Microflora and Host Interactions

The immune response within the GI tract is both innate and adaptive. The innate immune system is a pre-existing system that begins to eliminate invading pathogenic microorganisms immediately upon exposure. Natural barriers of the mucosal epithelium begin this immune response. Rapid induction of an immune response occurs with initial inflammation through phagocytosis. Neutrophils and macrophages engulf bacteria in an effort to get rid of them before insult to the epithelium occurs. Phagocytes also release important chemokines and cytokines that increase the inflammatory response activating the adaptive immune mechanisms when necessary.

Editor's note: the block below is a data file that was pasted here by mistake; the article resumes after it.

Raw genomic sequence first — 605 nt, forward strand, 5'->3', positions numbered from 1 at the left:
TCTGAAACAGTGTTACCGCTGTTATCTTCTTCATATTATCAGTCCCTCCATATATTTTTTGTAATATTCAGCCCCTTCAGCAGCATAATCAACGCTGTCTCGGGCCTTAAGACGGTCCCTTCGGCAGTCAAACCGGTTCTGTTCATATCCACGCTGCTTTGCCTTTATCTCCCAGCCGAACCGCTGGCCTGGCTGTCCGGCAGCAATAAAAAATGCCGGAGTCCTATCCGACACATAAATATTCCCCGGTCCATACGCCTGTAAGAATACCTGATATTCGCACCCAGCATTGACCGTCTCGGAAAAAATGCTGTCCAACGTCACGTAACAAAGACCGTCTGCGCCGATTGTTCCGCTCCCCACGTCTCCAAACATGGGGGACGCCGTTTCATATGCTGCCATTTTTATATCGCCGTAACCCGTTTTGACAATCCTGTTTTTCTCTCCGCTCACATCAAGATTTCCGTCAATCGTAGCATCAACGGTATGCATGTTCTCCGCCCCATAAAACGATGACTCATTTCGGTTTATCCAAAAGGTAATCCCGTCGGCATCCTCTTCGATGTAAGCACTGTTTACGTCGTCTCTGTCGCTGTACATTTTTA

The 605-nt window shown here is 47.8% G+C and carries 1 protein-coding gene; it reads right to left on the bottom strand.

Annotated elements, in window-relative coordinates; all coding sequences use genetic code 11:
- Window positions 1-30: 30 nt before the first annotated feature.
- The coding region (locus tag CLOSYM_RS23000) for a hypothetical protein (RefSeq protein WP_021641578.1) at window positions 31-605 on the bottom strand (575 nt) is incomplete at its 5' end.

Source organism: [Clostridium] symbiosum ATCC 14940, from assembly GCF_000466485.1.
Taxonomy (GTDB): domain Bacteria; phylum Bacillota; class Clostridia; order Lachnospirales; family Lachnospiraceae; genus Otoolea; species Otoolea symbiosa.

The adaptive immune mechanisms are able to differentiate indigenous microflora and mount a response to pathogenic microbes. This process involves cells of the gut-associated lymphoid tissue (GALT) resulting in production of IgA. The adaptive branch of the GI immune system is antigen specific allowing a 'memory' of such and responding specifically to re-exposure to offensive bacteria or toxins. It is through this delicate interplay between innate and adaptive immune mechanisms that an adequate immunologic defense response can be maintained while the adaptive immune system is activated in the hope of averting a harmful systemic reaction.

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